Amplifying young people’s voices in Maldives

A speaker addressing the audience in a seminar, with a background of WFD slide being projected on the screen

Amplifying young people’s voices in Maldives

Maldives, with a significant young population, grapples with low youth representation in politics. Along with local experts, WFD in Maldives aims to support youth voices and participation and identify the concerns of young people that demand attention from lawmakers.

Beyond its pristine beaches and rich marine life, Maldives is a nation of young people with one third of its population below the age of 35. However, Maldives, like many other countries, faces the challenge of low youth representation in politics.  

Only 5 of Maldives’ 86 MPs are below the age of 35, and Maldives ranks 42nd in the global ranking of parliaments with MPs under 30 and 37th for MPs under 40.  

These figures indicate that the concerns and voices of young people often goes unheard in People’s Majlis - the parliament. Besides, a lack of policies, mechanisms, and advocacy efforts to involve young people in politics further exacerbates this problem.  

WFD supports young people around the world to participate in political processes. In Maldives, WFD's Youth Legislative Agenda (YLA) project is identifying mechanisms and tools to help the People's Majlis amplify youth voices and participation and identifying young people’s concerns that demand attention from lawmakers. 

The YLA has compiled young people’s concerns through a comprehensive process entailing desk research, individual consultations, and consultative workshops.  

Based on the findings and international best practices, the YLA has proposed several ways for the parliament to engage young people, including: 

1. Parliamentary Youth Standing Committee (YSC)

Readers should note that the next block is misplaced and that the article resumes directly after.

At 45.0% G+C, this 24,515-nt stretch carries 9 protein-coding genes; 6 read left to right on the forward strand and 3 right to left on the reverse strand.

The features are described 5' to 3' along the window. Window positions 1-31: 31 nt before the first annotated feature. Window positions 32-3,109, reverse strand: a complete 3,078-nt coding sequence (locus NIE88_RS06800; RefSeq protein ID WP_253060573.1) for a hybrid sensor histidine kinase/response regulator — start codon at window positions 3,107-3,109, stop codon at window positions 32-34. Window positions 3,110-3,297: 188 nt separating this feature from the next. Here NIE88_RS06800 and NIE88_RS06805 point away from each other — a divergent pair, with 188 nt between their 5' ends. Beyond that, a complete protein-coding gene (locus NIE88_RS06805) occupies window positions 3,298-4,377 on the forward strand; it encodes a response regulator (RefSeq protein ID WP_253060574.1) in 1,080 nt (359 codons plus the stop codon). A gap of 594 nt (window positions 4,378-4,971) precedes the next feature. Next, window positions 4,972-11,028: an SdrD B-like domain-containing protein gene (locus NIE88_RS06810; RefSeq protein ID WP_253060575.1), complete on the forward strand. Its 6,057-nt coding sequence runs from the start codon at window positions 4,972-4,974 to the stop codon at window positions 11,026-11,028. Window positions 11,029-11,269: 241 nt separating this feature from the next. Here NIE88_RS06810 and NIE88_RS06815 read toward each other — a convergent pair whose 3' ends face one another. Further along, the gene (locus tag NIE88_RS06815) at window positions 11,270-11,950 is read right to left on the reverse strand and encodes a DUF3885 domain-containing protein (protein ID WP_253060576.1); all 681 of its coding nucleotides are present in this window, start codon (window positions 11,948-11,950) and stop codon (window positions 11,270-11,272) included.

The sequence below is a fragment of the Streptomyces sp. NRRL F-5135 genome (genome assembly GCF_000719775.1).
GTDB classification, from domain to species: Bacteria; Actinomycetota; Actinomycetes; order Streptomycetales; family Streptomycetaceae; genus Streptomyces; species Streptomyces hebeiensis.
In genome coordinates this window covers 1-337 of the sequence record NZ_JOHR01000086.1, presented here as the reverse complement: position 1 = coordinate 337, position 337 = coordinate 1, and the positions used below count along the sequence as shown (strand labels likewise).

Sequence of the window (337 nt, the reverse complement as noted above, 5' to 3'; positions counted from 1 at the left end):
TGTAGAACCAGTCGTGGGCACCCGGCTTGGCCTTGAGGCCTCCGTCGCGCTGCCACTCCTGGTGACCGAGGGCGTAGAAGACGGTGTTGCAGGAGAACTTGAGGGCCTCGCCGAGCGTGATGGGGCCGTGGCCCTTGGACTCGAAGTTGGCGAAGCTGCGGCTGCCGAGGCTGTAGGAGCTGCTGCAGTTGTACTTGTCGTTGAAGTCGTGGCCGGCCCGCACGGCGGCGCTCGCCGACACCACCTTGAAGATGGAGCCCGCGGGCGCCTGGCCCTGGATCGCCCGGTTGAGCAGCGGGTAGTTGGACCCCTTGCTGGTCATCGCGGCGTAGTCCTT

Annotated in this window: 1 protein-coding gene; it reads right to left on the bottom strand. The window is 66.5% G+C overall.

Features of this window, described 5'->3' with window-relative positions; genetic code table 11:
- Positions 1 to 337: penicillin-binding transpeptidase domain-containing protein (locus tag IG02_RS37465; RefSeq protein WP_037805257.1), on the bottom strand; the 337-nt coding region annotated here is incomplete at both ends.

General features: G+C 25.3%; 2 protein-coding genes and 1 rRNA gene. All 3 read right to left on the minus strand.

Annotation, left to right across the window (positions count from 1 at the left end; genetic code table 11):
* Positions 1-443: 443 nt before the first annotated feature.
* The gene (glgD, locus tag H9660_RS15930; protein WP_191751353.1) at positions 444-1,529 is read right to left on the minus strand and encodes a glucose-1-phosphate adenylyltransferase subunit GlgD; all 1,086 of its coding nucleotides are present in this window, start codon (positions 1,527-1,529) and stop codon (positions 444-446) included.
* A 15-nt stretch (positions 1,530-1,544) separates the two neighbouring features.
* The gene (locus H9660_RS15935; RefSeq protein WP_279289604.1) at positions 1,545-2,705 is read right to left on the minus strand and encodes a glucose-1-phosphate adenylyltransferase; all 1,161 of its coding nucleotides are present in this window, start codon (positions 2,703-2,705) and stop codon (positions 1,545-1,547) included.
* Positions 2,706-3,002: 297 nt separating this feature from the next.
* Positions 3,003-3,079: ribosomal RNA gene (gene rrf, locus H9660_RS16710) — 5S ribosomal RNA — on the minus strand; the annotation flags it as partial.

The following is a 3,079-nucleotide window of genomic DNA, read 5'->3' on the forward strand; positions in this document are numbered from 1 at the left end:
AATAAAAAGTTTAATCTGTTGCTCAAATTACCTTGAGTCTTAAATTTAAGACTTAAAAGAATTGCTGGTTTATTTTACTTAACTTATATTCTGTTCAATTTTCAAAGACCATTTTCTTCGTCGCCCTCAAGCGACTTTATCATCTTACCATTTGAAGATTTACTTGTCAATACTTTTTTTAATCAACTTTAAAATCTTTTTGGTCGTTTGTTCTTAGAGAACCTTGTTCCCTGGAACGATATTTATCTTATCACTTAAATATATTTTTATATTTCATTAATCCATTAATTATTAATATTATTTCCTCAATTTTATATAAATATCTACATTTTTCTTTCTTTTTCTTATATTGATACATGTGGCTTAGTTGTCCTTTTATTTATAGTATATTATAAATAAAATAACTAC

One of the key proposals is the establishment of a Parliamentary Youth Standing Committee (YSC). This committee would focus specifically on youth issues, providing a platform for young voices to be heard and their concerns addressed. By creating a dedicated space for youth representation, the YSC would ensure that the unique challenges and aspirations of young people are given due consideration in the legislative process. 

2. Cross party youth caucus 

The project recommends the establishment of a cross-party youth caucus within the People's Majlis for fostering connections and collaboration between civil society groups, local councils, and relevant organisations focused on youth-related matters. Furthermore, the caucus will also advocate for the integration of youth viewpoints and interests in the activities of the People’s Majlis and its committees. 

3. Youth Parliament 

Another proposed mechanism is the establishment of a Youth Parliament. This initiative aims to increase youth interest and engagement in the work of the People's Majlis, while also preparing potential future parliamentarians. By providing a simulated parliamentary experience, the Youth Parliament would empower young individuals to actively participate in the democratic process and contribute to policy-making. 

4. Youth CSO network 

To further amplify youth voices, the Youth Civil Society Organisation (CSO) network was proposed to facilitate dialogues and idea sharing on youth centric bills and bringing issues and concerns of youths to People’s Majlis.  

5. A youth-focused, accountable, and responsive parliamentary culture  

The YLA proposed trainings to address the current culture of cynicism towards youth, focusing on building the analytical capacity of parliamentarians, their knowledge on democratic values and expectations, and their understanding of youth related issues in Maldives.   

6. Youth quota 

Given the low youth representation in People’s Majlis, it was proposed that certain seats to be reserved for youth and women in the People’s Majlis     

When it comes to young people’s concerns, the YLA project uncovered the following priorities: 

Education, particularly taking steps to enhance the quality of education quality of higher education, addressing limited areas for higher education, and the challenges for students temporarily migrating to the capital city of Male for higher education purpose.  

Employment, particularly addressing employment challenges faced by young people – including corruption and patronage, limited employment opportunities, pay gaps and inequality, and poor treatment of migrant workers.  

Mental health, particularly addressing the lack of resources and services to address mental health issues in communities.  

The document also identifies various other pressing youth issues, encompassing corruption, decentralisation, gender equality, human rights, environmental matters, and climate change. 

Looking ahead 

WFD plans to facilitate the establishment a cross-party youth caucus to promote collaboration and advocacy, and the inception of a Youth Parliament to stimulate participation. WFD will also initiate a Youth CSO network to support youth centric issues, foster a more responsive parliamentary culture.